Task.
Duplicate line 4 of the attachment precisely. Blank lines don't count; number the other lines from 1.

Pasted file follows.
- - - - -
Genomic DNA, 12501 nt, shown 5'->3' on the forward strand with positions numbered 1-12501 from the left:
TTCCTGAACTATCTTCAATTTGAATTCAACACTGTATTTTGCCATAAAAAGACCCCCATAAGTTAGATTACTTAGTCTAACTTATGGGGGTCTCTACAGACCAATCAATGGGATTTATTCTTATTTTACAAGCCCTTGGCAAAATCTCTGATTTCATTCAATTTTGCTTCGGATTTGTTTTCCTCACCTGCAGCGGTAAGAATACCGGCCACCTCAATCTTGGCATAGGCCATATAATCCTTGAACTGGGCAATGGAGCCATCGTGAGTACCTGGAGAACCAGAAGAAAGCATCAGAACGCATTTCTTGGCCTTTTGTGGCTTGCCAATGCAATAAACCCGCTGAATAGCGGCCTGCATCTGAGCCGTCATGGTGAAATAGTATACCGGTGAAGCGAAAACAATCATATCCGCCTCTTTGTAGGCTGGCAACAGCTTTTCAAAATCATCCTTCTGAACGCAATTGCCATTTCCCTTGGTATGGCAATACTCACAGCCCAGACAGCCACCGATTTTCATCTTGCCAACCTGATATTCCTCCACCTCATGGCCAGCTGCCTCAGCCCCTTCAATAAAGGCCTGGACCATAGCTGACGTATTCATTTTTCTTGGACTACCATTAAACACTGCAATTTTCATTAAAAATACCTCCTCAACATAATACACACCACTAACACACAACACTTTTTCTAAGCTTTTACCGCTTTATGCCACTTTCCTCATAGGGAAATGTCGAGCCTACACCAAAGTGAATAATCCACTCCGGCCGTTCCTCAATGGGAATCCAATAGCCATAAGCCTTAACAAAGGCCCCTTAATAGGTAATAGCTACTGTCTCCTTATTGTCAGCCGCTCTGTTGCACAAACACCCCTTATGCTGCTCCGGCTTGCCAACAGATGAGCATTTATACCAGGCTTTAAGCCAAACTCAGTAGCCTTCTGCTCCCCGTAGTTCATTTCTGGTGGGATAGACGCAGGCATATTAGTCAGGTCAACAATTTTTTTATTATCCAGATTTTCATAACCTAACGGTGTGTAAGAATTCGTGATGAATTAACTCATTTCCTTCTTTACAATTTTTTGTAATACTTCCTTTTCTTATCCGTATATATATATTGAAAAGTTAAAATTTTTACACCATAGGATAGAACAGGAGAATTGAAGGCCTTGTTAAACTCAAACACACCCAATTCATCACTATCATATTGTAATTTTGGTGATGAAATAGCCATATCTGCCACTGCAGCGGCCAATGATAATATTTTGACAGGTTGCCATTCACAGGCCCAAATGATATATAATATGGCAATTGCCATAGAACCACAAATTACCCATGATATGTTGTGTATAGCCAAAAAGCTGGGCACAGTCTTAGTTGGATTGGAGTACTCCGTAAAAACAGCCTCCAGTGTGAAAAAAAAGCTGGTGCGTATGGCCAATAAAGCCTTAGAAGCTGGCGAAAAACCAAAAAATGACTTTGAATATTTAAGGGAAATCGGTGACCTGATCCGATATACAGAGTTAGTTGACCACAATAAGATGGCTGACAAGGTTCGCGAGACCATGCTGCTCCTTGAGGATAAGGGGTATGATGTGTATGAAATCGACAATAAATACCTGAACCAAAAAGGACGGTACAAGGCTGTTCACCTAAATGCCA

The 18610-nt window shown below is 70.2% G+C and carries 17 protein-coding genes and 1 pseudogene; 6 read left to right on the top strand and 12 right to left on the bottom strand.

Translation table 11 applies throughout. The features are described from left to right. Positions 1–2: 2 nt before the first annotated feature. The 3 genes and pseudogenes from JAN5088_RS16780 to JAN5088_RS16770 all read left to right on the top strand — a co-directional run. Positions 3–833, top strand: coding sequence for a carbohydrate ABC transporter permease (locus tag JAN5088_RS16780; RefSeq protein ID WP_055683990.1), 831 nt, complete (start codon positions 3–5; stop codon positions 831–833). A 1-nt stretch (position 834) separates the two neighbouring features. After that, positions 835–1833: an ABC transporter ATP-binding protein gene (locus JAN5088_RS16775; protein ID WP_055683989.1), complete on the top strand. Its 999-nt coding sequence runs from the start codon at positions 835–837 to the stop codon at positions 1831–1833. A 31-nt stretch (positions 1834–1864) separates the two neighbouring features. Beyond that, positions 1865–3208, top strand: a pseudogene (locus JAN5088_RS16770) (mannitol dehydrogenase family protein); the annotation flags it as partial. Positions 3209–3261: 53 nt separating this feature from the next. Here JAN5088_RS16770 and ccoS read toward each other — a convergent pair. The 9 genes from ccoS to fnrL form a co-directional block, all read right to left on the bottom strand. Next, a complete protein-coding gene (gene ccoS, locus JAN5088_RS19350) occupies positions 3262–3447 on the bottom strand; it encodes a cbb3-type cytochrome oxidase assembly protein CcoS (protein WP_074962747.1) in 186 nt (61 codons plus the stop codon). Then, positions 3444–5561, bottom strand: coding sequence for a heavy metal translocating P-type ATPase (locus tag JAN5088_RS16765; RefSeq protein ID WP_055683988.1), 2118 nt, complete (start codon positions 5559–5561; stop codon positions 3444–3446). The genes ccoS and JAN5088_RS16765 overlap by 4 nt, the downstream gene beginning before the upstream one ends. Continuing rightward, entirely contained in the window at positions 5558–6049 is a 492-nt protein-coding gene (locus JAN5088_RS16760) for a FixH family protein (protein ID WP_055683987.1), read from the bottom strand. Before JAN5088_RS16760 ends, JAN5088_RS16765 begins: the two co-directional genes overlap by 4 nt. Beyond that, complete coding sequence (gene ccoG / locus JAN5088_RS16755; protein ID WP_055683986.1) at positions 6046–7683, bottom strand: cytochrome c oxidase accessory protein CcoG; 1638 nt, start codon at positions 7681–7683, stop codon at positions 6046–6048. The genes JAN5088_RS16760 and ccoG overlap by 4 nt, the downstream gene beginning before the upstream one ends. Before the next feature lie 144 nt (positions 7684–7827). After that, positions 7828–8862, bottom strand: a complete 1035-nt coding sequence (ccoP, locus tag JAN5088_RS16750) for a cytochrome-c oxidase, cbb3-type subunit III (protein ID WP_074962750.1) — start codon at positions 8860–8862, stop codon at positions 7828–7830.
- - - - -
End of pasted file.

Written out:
Translation table 11 applies throughout. The features are described from left to right. Positions 1–2: 2 nt before the first annotated feature. The 3 genes and pseudogenes from JAN5088_RS16780 to JAN5088_RS16770 all read left to right on the top strand — a co-directional run. Positions 3–833, top strand: coding sequence for a carbohydrate ABC transporter permease (locus tag JAN5088_RS16780; RefSeq protein ID WP_055683990.1), 831 nt, complete (start codon positions 3–5; stop codon positions 831–833). A 1-nt stretch (position 834) separates the two neighbouring features. After that, positions 835–1833: an ABC transporter ATP-binding protein gene (locus JAN5088_RS16775; protein ID WP_055683989.1), complete on the top strand. Its 999-nt coding sequence runs from the start codon at positions 835–837 to the stop codon at positions 1831–1833. A 31-nt stretch (positions 1834–1864) separates the two neighbouring features. Beyond that, positions 1865–3208, top strand: a pseudogene (locus JAN5088_RS16770) (mannitol dehydrogenase family protein); the annotation flags it as partial. Positions 3209–3261: 53 nt separating this feature from the next. Here JAN5088_RS16770 and ccoS read toward each other — a convergent pair. The 9 genes from ccoS to fnrL form a co-directional block, all read right to left on the bottom strand. Next, a complete protein-coding gene (gene ccoS, locus JAN5088_RS19350) occupies positions 3262–3447 on the bottom strand; it encodes a cbb3-type cytochrome oxidase assembly protein CcoS (protein WP_074962747.1) in 186 nt (61 codons plus the stop codon). Then, positions 3444–5561, bottom strand: coding sequence for a heavy metal translocating P-type ATPase (locus tag JAN5088_RS16765; RefSeq protein ID WP_055683988.1), 2118 nt, complete (start codon positions 5559–5561; stop codon positions 3444–3446). The genes ccoS and JAN5088_RS16765 overlap by 4 nt, the downstream gene beginning before the upstream one ends. Continuing rightward, entirely contained in the window at positions 5558–6049 is a 492-nt protein-coding gene (locus JAN5088_RS16760) for a FixH family protein (protein ID WP_055683987.1), read from the bottom strand. Before JAN5088_RS16760 ends, JAN5088_RS16765 begins: the two co-directional genes overlap by 4 nt. Beyond that, complete coding sequence (gene ccoG / locus JAN5088_RS16755; protein ID WP_055683986.1) at positions 6046–7683, bottom strand: cytochrome c oxidase accessory protein CcoG; 1638 nt, start codon at positions 7681–7683, stop codon at positions 6046–6048. The genes JAN5088_RS16760 and ccoG overlap by 4 nt, the downstream gene beginning before the upstream one ends. Before the next feature lie 144 nt (positions 7684–7827). After that, positions 7828–8862, bottom strand: a complete 1035-nt coding sequence (ccoP, locus tag JAN5088_RS16750) for a cytochrome-c oxidase, cbb3-type subunit III (protein ID WP_074962750.1) — start codon at positions 8860–8862, stop codon at positions 7828–7830.